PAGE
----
There is a border crisis. Sorry Democrats, it’s an actual crisis. It’s been one for decades, which has reached fever pitch in recent months. Migrants are overwhelming border enforcement agents. The Department of Homeland Security, which recently underwent a shakeup, says it needs more money to handle this amount of migrants. The number of apprehensions has approached or reached into the six-figure territory on a monthly basis. Even The Washington Post and The New York Times have reported on the situation. CNN was forced to admit there’s a border crisis. Illegal aliens crossing the border interrupted Fox Business’ Maria Bartiromo’s interview with Border Patrol. They all come and claim asylum, which is part of the problem. Now, according to Anna Giaritelli of The Washington Examiner, there are reports that Border Patrol will soon be given on-the-spot authority to decide asylum claims:
The Department of Homeland Security is racing to implement a plan that would give federal law enforcement on the border the authority to conduct interviews with asylum seekers who fear returning to their home countries, according to two sources with first-hand knowledge of the plan.
Under the pending procedural change, U.S. Citizenship and Immigration Services officers would train Border Patrol agents on the southern border how to conduct "credible fear interviews," which immigrants must pass to go on to claim asylum. Agents would conduct the interviews shortly after apprehending people who have illegally crossed from Mexico to the U.S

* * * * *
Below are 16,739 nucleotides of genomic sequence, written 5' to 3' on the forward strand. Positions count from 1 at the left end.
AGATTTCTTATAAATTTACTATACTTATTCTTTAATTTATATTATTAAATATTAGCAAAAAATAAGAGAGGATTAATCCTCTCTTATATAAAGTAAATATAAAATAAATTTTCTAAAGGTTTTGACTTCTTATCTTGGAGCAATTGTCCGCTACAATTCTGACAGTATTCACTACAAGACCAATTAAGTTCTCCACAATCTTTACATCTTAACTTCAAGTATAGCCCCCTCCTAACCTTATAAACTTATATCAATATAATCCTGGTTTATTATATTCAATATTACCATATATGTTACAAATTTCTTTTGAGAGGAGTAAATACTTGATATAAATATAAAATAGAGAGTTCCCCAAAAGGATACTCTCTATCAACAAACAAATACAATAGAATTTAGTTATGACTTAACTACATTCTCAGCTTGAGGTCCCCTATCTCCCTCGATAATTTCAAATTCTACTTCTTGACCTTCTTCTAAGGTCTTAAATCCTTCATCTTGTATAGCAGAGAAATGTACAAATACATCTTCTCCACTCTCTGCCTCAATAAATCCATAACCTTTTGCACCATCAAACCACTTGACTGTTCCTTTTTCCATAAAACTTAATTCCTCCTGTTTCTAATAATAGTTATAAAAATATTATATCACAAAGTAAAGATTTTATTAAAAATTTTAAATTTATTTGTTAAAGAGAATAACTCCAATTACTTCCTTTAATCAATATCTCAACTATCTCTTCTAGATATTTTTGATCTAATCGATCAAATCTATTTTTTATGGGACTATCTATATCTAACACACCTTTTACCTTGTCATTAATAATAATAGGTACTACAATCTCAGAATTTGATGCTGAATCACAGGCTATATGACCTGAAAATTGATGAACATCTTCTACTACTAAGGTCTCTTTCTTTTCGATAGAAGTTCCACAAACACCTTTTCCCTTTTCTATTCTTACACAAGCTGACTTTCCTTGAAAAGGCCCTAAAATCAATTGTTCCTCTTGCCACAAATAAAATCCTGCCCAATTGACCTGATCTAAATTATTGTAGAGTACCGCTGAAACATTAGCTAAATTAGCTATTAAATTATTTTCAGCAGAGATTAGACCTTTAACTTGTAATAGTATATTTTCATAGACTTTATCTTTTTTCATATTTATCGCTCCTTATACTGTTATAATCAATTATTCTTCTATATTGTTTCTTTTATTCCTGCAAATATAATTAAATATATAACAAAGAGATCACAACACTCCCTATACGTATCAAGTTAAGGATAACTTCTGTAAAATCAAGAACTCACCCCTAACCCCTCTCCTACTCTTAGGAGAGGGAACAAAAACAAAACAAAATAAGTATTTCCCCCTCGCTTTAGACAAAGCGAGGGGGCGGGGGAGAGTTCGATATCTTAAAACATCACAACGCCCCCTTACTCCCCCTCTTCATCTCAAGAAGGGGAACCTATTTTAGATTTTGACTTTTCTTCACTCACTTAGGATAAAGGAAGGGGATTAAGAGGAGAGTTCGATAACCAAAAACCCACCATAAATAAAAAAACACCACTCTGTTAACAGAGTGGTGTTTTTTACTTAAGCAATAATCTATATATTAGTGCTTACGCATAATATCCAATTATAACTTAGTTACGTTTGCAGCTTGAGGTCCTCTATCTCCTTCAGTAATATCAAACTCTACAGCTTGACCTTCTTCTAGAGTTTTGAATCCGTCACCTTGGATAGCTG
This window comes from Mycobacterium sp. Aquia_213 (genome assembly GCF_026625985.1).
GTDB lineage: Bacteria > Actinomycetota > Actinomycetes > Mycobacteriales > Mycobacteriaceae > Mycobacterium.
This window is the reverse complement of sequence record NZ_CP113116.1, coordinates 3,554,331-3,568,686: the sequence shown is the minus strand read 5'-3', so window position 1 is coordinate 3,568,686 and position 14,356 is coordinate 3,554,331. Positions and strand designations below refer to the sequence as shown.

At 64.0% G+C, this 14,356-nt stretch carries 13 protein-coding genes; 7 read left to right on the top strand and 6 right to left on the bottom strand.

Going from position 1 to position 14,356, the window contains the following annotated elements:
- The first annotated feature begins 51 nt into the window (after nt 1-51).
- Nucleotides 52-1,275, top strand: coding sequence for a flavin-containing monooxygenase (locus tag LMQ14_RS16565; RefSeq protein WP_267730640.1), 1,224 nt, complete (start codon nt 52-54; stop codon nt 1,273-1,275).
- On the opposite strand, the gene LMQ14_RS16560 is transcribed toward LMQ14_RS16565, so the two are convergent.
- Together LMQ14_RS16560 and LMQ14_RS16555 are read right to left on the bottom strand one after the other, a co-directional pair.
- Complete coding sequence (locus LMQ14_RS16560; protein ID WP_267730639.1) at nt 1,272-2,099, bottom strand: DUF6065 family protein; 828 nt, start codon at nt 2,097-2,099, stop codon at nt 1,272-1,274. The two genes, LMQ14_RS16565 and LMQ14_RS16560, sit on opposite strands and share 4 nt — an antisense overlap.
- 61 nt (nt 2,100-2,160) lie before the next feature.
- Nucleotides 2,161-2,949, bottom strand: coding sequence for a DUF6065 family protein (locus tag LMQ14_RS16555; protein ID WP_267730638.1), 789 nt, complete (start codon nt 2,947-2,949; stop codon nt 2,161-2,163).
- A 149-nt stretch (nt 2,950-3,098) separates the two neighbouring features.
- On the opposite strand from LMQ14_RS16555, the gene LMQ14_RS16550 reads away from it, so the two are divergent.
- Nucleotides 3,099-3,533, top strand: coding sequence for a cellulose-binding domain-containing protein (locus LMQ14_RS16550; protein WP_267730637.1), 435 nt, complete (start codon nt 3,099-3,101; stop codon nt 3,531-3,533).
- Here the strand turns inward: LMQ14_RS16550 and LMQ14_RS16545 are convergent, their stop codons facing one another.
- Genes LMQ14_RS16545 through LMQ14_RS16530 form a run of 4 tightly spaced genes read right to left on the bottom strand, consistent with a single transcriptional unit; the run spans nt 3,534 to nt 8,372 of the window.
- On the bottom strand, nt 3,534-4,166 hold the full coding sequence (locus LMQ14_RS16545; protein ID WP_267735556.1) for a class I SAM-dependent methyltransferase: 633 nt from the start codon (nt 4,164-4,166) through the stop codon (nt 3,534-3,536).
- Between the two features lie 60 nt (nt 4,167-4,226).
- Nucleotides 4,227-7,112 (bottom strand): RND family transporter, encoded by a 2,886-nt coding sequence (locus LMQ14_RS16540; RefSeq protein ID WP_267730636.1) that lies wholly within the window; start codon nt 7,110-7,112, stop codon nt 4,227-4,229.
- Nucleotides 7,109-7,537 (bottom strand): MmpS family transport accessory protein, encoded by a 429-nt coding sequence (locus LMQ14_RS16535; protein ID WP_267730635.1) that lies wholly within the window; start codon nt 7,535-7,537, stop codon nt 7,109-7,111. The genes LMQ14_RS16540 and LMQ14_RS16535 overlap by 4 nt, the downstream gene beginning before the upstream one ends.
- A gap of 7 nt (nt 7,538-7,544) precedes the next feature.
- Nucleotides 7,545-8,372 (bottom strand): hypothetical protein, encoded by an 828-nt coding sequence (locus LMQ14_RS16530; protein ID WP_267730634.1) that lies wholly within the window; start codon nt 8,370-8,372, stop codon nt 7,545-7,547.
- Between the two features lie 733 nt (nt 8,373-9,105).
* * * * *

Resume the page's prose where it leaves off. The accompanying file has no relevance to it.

The Trump administration is pushing to start agent training “ASAP,” according to one official.
The proposal has some downsides. For instance, there likely would be fewer Border Patrol agents performing law enforcement duties while undergoing training. But that would be offset by an overall decline of undocumented immigrants seeking refuge in the U.S
DHS is not planning to get congressional approval before implementing the change. Department officials believe they are within the law because an asylum officer must be an immigration official, which Border Patrol agents are considered to be. As long as agents get training on how to carry out those interviews and make those decisions, the department believes the plan is sound, a second official, who spoke on background in order to speak freely, explained.
We’ll keep you updated. If true, this is a huge development, one that could help us get our border under control.